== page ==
ATF hopes to hit new heights
- By Diane Frank
- Jan 25, 2004
The Bureau of Alcohol, Tobacco, Firearms and Explosives (ATF), which was one of the first agencies to outsource the management of its desktop computing environment, is taking that concept one step further.
Late last month, ATF awarded EDS a $300 million seat management contract. Like the preceding contract, awarded to Unisys Corp. in 1998, the new deal requires EDS to take responsibility for the agency's networks and computers.
With the new contract, though, agency officials are taking a managed services approach. Rather than provide the contractor with specifications about the systems desired, they will define performance measures that EDS must meet. The company will decide what technology to use.
The seat management network outsourcing contract "goes well beyond the original seat management contract," said Marguerite Moccia, the agency's deputy assistant director of science and technology and chief information officer.
"It's moving into a managed services contract," she said. "We didn't want to leave our old partners behind, but at the same time, we were looking for a broader solution, a performance-based solution."
The exact decisions about what those solutions will include will be made during the coming months in strategy and planning sessions with EDS, Moccia said.
The five-year managed services agreement announced earlier this month is the agency's third generation of a seat management contract. It will initially support about 8,500 seats in almost 260 locations nationwide. Each seat includes the management of hardware, software and services for every employee.
The transition from the existing Unisys solution has already started and will be complete by March 31, when the current contract expires, Moccia said.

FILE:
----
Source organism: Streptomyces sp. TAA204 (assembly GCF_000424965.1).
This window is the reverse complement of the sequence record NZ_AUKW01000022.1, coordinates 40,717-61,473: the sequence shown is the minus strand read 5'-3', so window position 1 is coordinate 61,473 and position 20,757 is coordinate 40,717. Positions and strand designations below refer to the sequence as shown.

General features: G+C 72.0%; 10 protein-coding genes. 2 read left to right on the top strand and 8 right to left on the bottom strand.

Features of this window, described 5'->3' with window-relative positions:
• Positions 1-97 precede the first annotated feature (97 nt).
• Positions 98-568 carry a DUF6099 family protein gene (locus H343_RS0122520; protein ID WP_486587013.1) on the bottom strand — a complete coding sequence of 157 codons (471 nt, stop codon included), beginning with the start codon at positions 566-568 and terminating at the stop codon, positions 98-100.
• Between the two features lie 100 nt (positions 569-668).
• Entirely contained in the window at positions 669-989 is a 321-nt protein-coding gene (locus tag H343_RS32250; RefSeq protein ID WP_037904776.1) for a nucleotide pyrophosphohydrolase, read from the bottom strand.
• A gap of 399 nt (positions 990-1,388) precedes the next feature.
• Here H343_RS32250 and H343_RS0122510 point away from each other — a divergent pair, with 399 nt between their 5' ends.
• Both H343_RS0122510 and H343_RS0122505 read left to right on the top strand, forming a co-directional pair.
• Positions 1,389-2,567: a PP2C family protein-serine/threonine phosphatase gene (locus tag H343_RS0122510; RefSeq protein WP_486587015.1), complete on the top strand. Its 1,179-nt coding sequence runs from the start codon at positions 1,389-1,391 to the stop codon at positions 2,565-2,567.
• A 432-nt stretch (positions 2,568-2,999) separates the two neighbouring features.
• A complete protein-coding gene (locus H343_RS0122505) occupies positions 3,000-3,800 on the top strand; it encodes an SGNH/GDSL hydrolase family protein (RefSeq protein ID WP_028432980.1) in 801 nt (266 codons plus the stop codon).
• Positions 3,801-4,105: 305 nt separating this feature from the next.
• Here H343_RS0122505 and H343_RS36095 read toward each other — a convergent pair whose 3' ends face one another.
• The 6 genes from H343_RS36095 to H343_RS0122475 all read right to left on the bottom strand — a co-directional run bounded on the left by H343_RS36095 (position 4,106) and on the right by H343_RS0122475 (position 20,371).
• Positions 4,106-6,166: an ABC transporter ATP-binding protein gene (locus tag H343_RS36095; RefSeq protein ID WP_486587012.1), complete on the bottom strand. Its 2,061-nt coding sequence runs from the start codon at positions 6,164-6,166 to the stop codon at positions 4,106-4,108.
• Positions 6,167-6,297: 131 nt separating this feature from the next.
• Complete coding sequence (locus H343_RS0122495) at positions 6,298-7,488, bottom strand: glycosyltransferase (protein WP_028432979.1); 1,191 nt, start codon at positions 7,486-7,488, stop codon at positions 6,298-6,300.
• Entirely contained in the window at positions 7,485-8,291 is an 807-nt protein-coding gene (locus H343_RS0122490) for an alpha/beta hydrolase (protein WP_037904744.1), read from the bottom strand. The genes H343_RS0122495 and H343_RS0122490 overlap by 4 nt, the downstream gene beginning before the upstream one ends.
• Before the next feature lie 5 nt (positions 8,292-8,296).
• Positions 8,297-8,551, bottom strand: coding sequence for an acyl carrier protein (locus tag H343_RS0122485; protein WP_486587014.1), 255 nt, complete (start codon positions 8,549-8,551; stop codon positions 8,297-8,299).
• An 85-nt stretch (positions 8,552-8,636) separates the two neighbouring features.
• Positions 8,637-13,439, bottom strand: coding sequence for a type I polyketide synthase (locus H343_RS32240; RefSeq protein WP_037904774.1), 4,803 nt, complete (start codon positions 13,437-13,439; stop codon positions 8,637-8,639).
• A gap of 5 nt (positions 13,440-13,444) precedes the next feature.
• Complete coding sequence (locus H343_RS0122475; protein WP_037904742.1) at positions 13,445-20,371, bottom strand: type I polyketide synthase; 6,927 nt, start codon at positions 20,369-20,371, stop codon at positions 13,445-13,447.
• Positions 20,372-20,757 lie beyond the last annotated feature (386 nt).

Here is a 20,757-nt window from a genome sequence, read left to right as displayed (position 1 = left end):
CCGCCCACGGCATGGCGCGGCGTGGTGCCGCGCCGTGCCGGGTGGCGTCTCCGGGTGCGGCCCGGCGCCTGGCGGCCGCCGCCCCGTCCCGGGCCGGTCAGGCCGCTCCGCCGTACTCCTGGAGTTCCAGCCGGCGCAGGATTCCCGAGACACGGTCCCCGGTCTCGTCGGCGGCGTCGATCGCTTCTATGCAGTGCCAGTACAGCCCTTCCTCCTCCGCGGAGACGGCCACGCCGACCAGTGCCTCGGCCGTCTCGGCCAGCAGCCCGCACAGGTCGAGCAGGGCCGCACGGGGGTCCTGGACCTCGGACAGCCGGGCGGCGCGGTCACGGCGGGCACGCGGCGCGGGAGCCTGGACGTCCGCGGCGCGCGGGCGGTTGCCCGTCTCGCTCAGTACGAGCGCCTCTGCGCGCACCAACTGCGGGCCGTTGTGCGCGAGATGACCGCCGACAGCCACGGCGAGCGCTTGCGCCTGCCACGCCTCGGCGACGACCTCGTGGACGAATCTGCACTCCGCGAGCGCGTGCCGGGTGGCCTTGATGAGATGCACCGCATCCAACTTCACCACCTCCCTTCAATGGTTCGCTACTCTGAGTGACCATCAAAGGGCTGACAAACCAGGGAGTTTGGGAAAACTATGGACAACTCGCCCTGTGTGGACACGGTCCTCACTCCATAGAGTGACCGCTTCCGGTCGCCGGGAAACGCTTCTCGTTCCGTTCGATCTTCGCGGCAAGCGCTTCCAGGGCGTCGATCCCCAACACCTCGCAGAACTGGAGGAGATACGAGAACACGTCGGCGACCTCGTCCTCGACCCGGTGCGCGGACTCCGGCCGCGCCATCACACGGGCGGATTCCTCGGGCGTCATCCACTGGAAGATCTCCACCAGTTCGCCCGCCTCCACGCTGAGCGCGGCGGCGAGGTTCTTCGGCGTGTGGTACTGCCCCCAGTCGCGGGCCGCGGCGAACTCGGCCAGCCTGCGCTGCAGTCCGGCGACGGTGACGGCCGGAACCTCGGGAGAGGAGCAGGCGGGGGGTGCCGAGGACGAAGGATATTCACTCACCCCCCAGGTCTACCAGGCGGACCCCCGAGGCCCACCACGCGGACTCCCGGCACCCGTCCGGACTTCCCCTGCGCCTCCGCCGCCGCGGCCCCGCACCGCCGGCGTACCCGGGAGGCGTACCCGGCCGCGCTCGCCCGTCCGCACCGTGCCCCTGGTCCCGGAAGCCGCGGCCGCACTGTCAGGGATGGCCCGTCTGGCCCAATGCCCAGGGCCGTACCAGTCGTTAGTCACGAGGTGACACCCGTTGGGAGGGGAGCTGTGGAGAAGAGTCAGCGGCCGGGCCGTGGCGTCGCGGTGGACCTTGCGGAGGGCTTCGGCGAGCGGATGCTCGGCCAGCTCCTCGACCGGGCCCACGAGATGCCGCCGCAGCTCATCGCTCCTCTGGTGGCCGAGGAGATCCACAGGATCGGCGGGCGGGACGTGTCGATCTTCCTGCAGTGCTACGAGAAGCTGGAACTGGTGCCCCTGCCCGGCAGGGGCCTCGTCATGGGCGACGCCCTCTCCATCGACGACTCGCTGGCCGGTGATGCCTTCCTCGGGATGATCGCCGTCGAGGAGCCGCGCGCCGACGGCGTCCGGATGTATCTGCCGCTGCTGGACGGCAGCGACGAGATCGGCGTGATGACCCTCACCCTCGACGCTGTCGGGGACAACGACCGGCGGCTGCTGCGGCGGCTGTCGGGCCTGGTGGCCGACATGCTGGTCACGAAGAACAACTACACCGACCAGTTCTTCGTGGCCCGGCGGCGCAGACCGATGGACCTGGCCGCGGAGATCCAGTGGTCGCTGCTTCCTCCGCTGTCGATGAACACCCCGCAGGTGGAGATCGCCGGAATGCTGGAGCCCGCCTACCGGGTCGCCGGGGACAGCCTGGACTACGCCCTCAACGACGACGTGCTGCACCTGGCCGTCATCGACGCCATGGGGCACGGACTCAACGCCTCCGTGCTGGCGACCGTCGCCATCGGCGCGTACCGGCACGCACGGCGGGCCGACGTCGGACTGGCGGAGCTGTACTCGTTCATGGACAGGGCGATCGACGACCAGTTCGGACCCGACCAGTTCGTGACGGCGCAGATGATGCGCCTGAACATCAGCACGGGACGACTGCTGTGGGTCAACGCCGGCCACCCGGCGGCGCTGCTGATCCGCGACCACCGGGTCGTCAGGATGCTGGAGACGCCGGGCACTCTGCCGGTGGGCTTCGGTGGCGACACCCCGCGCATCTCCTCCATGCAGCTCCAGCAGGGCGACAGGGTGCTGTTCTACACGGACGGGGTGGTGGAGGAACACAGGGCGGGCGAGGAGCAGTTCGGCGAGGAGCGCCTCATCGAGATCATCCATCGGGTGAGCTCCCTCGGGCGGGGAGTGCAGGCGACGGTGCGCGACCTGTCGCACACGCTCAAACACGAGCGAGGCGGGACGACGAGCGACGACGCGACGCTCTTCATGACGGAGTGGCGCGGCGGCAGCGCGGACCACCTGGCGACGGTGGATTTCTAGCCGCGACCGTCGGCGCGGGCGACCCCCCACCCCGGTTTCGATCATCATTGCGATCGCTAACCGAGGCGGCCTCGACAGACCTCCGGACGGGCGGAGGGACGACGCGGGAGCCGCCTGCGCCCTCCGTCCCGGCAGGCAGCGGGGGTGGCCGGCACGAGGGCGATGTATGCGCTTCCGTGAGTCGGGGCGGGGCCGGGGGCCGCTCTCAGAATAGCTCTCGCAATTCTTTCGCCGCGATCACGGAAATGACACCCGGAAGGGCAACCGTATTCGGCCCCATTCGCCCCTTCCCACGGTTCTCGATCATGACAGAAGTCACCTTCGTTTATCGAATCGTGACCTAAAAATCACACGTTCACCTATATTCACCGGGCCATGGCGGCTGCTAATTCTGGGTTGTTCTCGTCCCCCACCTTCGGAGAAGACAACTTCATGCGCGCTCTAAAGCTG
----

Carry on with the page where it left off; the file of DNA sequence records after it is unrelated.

"I am excited about the partnership," she said. "EDS had a lot of vision....This contract provides opportunities to provide more solutions."
Although ATF was one of the first federal agencies to explore the seat management concept, the largest such contract is the Navy Marine Corps Intranet, which is also led by EDS and has already been rolled out to more than 97,000 seats.
That contract has been plagued by many delays, but the experience company officials have gained from that implementation and from their losing bid on the Transportation Security Administration's Information Technology Managed Services contract in 2002 were important considerations when looking at the proposals for the ATF solution, said Chip Mather, senior vice president of consulting firm Acquisition Solutions Inc.
"It's a wealth of lessons learned, a wealth of ability to leverage experience already gained," Mather said. Acquisition Solutions helped both ATF and TSA develop their performance-based solicitations.
Acquisition is only the beginning, Moccia said. Setting and adjusting performance metrics, and managing the partnership during the next five to seven years will be just as important an example for other agencies, she said.